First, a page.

Eco-Warriors at Home: Shifting to Home Learning due to Coronavirus


Due to the spread of Coronavirus in Bali, Begawan Foundation, an NGO that is working towards the conservation of the critically endangered Bali Starlings in Melinggih Kelod village, Payangan, have temporarily closed all education activities at their Learning Centre and shifted into online and ‘At Home’ learning since mid March.

Besides a Breeding and Release Centre dedicated to the care of the birds, the Foundation also has a Learning Centre that provides educational activities for local students every afternoon from Monday to Friday. With a motto of “Learning by Doing”, the education team encourages students to express their opinions and ideas, and to actively participate in creating solutions for environmental issues around them, such as waste management. Since 2017, activities ranging from literacy and numeracy activities, science and conservation lessons, cooking, gardening, Balinese dance, karate, and English have all attracted a number of students who enjoy the variety of topics and the opportunity to learn with their friends.

How do they reduce physical contact with students? Students take the weekly lesson plans at the office every Sunday and submit their week’s previous homework. The Foundation also keep in touch through a Whatsapp group – not only with students, but also with parents. This is to make it easier to share information and updates with parents! Thus, lack of physical contact doesn’t mean that activities should be postponed!

Keeping the students busy and happy in their new method of learning has been a task for the education team. They have to ensure that students are still able to partake in activities at home. The Foundation’s education team have compiled learning activities and lessons at home, including science experiments, gardening at home, helping family do chores, and time for reflection.

Lesson plans given to students usually include explanation and details of materials needed, as well as steps for science experiments, to make it easier for students to follow and for parents to assist and participate in. These experiments can be applied in real life and are fun to do! Some fun science experiments involved constructing a volcano, making a compass and a sundial, creating magic ink with lemon juice, conducting a floating egg experiment to see how density works, and many more! One of their favorites of course, was the volcano. The students were happy when their volcanoes eventually erupted! If there is anything that they don’t understand about the experiments, they can ask questions on the online classes held every day during the week at 14.00 or through WA.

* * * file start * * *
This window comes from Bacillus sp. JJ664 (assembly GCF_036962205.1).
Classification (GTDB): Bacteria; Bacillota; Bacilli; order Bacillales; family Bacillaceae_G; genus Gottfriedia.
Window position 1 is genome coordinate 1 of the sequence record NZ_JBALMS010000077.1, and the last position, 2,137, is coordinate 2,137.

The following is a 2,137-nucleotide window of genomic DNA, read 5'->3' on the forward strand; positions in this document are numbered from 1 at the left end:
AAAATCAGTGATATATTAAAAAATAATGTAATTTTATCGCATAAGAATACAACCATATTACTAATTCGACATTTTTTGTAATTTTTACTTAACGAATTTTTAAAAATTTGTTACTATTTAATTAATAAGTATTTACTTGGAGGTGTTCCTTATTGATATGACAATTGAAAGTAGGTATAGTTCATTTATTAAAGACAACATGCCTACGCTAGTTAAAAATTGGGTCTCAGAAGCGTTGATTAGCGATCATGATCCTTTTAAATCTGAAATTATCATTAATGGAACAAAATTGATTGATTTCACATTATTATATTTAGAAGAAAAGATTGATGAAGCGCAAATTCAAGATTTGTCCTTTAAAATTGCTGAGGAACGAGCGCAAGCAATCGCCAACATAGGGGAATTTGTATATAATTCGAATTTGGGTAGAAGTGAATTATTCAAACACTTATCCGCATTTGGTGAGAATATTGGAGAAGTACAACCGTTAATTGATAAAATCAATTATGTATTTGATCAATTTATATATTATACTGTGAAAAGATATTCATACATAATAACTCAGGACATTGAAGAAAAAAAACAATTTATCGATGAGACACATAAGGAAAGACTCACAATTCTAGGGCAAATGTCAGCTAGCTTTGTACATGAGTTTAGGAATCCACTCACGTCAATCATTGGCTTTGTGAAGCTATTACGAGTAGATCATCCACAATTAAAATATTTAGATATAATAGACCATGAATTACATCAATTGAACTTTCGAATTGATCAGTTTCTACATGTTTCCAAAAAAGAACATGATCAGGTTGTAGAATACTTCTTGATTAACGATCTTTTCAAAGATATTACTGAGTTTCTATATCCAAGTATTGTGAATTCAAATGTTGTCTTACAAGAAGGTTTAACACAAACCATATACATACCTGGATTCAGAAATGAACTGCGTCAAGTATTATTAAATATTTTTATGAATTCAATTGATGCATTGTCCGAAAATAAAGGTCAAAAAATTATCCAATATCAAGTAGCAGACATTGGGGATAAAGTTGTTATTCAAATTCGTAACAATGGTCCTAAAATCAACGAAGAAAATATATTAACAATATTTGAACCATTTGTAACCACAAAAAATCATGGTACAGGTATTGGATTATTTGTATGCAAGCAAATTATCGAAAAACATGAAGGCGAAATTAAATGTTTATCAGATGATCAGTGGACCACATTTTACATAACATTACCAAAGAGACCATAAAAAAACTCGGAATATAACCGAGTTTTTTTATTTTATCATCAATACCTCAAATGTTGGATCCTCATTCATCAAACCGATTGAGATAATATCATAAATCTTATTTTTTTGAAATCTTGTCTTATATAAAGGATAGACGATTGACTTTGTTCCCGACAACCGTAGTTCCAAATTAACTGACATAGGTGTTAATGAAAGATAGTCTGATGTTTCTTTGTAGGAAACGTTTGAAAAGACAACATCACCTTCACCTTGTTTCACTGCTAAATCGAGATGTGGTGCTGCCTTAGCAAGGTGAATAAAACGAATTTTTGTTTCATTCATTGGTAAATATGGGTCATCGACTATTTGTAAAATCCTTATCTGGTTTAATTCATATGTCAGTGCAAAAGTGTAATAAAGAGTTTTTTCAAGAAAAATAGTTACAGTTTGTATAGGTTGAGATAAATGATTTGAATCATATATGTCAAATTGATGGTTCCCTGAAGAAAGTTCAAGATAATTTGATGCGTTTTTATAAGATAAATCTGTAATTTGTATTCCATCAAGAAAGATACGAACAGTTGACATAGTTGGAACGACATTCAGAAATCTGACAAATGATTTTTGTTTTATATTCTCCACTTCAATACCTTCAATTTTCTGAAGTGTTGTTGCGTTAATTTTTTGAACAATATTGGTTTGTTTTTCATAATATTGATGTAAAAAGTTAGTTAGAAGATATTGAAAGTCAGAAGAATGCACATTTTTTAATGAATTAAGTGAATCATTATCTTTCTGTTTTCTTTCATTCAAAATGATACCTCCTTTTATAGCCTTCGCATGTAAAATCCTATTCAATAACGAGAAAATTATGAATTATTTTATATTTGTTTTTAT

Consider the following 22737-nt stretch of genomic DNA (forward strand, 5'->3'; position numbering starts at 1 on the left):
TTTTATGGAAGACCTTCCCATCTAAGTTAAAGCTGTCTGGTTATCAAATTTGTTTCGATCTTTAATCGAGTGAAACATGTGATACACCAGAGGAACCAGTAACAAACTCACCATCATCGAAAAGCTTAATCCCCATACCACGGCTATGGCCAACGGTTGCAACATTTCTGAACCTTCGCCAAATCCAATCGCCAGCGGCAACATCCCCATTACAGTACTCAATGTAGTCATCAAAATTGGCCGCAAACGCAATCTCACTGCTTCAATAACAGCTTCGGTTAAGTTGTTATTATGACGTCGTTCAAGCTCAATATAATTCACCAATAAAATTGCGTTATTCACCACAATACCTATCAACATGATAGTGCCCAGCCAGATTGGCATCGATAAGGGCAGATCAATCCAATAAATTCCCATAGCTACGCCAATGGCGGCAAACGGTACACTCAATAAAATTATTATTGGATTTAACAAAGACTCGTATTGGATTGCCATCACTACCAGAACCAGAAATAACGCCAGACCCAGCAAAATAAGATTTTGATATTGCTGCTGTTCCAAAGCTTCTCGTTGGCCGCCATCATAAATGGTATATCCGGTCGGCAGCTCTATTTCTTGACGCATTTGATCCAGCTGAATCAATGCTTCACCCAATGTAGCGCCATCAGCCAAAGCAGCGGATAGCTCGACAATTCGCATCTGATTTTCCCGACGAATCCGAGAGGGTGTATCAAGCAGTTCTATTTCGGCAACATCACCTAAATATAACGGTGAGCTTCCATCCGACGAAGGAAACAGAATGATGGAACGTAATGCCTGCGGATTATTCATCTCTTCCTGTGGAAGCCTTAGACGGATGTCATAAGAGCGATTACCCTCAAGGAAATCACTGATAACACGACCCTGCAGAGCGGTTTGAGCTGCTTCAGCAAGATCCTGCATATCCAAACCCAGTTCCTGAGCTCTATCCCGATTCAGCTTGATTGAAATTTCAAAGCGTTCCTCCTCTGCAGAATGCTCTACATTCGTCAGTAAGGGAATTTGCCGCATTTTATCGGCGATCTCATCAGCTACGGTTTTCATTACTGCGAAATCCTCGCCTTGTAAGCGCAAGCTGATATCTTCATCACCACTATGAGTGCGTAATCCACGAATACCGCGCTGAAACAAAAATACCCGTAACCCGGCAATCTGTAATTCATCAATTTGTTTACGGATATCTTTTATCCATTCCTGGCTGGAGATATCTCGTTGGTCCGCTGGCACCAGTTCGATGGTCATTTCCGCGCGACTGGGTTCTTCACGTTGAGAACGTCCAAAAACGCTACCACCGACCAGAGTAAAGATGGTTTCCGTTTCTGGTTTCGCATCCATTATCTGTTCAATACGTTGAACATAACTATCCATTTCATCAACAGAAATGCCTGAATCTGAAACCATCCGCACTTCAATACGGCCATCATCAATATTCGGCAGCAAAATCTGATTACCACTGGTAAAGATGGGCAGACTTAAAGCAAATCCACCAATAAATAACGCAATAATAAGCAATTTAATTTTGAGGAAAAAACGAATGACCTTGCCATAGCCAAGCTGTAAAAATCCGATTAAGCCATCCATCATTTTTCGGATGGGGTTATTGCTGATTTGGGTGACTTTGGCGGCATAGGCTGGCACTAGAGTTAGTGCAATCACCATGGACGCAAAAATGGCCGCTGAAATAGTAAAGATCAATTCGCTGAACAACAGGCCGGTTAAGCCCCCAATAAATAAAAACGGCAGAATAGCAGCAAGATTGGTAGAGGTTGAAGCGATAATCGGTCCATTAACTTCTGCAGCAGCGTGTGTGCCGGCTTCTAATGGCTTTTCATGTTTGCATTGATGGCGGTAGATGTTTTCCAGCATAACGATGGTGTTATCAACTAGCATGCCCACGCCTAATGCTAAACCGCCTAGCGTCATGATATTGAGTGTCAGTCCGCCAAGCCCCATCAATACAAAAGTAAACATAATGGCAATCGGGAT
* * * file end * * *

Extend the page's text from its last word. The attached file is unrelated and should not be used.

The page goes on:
All their at-home activities count towards their attendance records. If they do a daily task that has been assigned to them, they are counted as “present”. Even though they don’t come to the Learning Centre, attendance can still be monitored through their homework, and the students are very keen to keep their own records. Parents are also active in supporting by taking the weekly activities and also submitting the homework each week to the office, sending documentation of activities, or enquiring about further information. Thank you parents for your support!

The students also receive reflection tasks. They are encouraged to do a short meditation (5 minutes) every morning and before they sleep. They learn how to observe their breath and set good intentions for the day. The students are encouraged to help others or themselves by assisting in cooking, helping their grandma to find wood, sweeping the compound, eating healthily, or exercising. At night, the students reflect by writing in their “diary” the things they are grateful for that day and the assistance they have given to others. They also say thanks to each of their body parts because they have been working hard during the day. Stay at home lessons are giving the students the opportunity to look at their blessings, taking away the stresses that can affect them at this unusual time in their lives.

When the Foundation’s education team checks their diaries, it is apparent that the students are happy because of simple things, such as helping grandma, gathering together with their families, and playing with their relatives in their compound. We can learn a lot from children and see that we can still be happy during these tough times!
Our staff have also been planning a new approach to the afternoon classes – more on that later. Let’s say there is no downtime for Begawan Foundation.

The Foundation relies on the support from its donors. If you are interested to assist us, please visit bit.ly/helpbegawan. We can also be found in social media channels such as Facebook at www.facebook.com/BegawanFoundation, Instagram at @begawanfoundation, or Twitter at @yayasanbegawan.

MEDIA CONTACT
Seruni Soewondo (Marketing and Media Officer)
seruni@begawanfoundation.org
+6281295695011 (Whatsapp available)

Begawan Foundation
Begawan Foundation was launched with a mission to give back to the people of Bali through conservation, education, and health. Begawan Foundation’s goals are to promote awareness of the threats to endangered birds in Indonesia, to provide education to the public on how they can assist in the project and to work with children to provide educational and cultural activities that will prepare them for a meaningful future in their community.The Bali Starling Conservation project, which commenced in 1999, was the foundation’s first initiative, aiming to reintroduce the highly endangered bird species back into its wild habitat.